This blog seems to have temporarily turned into a confessional. I’m not sure why. Something about that persistent cough, and a need to get things off my chest?
In her comment a couple of weeks ago, Karen McFarland told me that a cough, in Chinese medicine, indicates grief. Her question, “Are you grieving about something?” touched a nerve.
But what am I grieving? A small dog?
Well, yes, but the cough began before that. A few months before my 35th birthday when, looking in the mirror, I saw lines I hadn’t seen before.
Lines that sneered… Whatever did you do with your youth?
Luckily, right now, there’s no time to dwell on that question, because Ms and I have an appointment to interview a woman 40 years my senior…
Margaret welcomes us to her home and introduces the dancing Pomeranian, Beau, and more elderly Shih Tzu, Pugsley.
We exchange small talk, and she blithely dismisses the question of marriage.
“Oh, no…I was much too busy for all that.” As the interview proceeds, we start to understand why.
In the 1970s and 80s, Margaret worked as an ambulance driver for the local animal hospital. In that time, she saw more death, disease and neglect of animals than most of us will ever see. Over the years, she has personally given 38 stray cats and dogs a home and a second chance at life.
She travelled. And worked three jobs to pay off a house since, back then, the banks refused single women loans.
She has the hearty laugh of a woman half her age, and more energy than I do, judging by her exercise regime.
A walk and a swim every morning down at the beach, aqua aerobics at least twice a week – and she cooks!
“I’m always trying new recipes,” she says, and as soon as the interview is over, the table is laden with cheese, crackers and a delicious avocado dip.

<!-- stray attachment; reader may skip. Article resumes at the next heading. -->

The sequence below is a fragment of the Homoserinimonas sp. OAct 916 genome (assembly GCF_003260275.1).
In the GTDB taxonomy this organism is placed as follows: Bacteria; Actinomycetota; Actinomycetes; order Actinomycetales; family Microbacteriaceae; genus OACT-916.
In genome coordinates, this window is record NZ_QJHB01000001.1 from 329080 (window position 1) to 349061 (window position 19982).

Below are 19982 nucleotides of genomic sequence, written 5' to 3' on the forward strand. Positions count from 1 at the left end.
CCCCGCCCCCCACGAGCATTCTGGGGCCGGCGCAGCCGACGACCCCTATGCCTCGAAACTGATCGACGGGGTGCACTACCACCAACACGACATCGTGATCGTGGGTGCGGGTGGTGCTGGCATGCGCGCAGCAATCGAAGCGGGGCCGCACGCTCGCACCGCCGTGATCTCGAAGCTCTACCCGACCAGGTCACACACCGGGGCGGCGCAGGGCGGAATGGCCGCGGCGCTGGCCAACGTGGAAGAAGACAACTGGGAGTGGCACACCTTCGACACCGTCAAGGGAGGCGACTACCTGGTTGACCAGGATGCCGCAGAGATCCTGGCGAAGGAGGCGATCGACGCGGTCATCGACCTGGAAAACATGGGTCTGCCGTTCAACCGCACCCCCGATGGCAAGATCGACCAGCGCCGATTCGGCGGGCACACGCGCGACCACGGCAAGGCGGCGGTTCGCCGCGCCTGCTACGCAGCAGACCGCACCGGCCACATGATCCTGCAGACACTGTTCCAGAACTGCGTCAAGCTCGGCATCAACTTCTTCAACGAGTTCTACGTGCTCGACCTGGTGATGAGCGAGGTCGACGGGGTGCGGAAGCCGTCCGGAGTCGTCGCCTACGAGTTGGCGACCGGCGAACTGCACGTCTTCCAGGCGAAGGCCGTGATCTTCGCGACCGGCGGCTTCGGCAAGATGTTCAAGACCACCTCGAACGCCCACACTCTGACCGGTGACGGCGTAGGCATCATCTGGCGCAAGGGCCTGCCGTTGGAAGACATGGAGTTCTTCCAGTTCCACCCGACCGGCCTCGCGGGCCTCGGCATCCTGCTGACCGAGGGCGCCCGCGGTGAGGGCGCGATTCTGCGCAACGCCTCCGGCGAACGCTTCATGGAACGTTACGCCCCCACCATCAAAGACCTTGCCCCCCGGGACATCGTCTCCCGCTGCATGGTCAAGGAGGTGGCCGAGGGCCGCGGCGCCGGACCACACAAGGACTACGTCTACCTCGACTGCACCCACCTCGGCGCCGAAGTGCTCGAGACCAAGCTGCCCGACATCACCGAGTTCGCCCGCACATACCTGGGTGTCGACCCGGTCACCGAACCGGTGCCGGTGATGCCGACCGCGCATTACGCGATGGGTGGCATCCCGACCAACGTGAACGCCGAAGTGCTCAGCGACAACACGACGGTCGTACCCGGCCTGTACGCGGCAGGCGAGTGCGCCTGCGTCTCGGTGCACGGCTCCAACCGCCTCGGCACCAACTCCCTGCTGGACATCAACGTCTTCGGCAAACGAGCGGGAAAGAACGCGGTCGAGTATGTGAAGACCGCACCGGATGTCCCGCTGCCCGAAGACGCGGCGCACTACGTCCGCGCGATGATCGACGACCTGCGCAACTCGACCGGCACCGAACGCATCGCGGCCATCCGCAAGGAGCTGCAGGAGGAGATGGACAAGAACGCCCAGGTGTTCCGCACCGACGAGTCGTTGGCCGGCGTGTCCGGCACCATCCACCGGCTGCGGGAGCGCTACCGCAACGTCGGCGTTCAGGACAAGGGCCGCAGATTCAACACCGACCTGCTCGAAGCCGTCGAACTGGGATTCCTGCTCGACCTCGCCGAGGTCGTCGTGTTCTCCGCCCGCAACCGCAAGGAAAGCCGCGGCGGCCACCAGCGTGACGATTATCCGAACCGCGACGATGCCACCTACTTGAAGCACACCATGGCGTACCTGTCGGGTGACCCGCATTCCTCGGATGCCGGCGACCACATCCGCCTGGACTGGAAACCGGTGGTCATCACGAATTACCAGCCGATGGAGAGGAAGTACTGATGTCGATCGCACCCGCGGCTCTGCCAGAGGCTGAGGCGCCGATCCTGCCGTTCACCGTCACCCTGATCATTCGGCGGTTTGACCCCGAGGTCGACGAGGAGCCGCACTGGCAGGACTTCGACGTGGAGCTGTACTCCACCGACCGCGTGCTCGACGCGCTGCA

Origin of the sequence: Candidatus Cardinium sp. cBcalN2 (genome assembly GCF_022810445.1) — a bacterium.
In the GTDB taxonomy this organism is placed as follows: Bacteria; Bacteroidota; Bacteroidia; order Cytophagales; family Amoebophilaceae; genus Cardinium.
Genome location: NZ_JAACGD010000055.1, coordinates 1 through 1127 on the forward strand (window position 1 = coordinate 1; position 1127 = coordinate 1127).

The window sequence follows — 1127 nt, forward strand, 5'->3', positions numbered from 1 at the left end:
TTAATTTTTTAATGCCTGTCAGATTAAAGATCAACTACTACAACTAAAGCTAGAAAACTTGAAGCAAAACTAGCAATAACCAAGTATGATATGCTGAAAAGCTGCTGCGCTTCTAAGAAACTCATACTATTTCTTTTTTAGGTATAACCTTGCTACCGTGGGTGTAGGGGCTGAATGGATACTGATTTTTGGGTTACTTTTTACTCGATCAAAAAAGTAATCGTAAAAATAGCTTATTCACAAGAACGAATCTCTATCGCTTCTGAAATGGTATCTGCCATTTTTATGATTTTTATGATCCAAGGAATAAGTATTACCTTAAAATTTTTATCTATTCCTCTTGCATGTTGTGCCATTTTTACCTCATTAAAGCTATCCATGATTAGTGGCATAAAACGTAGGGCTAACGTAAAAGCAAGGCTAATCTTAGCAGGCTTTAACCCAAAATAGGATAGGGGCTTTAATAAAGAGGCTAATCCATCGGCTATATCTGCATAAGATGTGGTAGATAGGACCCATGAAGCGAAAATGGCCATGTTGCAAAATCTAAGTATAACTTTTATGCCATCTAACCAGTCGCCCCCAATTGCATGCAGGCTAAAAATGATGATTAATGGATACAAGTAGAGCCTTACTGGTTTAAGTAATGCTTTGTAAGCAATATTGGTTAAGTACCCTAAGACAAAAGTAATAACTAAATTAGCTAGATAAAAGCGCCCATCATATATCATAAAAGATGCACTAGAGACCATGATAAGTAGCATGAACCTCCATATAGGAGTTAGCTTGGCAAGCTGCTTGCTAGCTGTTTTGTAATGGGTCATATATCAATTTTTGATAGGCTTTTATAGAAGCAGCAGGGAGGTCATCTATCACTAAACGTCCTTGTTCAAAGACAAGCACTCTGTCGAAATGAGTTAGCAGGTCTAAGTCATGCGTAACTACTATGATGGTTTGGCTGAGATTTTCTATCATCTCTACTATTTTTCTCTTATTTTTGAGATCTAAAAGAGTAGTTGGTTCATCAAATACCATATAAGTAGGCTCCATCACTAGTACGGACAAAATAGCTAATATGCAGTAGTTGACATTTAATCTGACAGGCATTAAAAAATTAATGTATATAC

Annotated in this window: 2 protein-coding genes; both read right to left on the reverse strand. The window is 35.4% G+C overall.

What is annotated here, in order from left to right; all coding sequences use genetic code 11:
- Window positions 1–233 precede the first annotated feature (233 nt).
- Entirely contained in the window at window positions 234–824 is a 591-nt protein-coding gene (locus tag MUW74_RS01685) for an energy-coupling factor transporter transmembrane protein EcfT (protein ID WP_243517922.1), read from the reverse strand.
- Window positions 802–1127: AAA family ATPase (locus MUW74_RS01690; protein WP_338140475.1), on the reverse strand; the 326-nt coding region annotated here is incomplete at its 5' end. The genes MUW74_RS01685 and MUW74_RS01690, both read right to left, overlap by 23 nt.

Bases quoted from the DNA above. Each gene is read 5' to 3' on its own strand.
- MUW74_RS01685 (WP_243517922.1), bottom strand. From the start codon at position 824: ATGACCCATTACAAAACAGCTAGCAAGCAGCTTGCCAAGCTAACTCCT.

“Wine?” she offers, a little cheekily, when the most we might have expected was a cup of tea.
As the wine flows, and afternoon tea becomes dinner at the pub, she reveals another side.
She speaks about her close ‘friend’, with whom she’s shared her life and home for 38 years.
A woman whom she has nursed through Alzheimer’s, and only recently moved into a nursing home.
She proceeds to tell stories of life in Melbourne when it was illegal to be gay…
Slowly, in one afternoon, Margaret manages to blow my mind of every preconceived idea of age.
I realise, I am not only sitting with an elderly woman who is positively youthful. I am sitting with a role model.
One of a generation of people, my elders, caught between periods of social change, and invisible to those of us now walking in their shoes.
Invisible, that is, until this moment.
We ask her if she worries, being alone at her age, no family…
“You know, I don’t believe in worrying about
things you can’t control.
You just have to live your life, and enjoy each day.
I have no regrets.”
Driving home, I’m quiet. If there’s one thing I’ve learned from my new friend it is this: age is no barrier. And to grieve the loss of youth at 35 is more than just a little premature.
Do you worry about getting older? What do you do to stay young?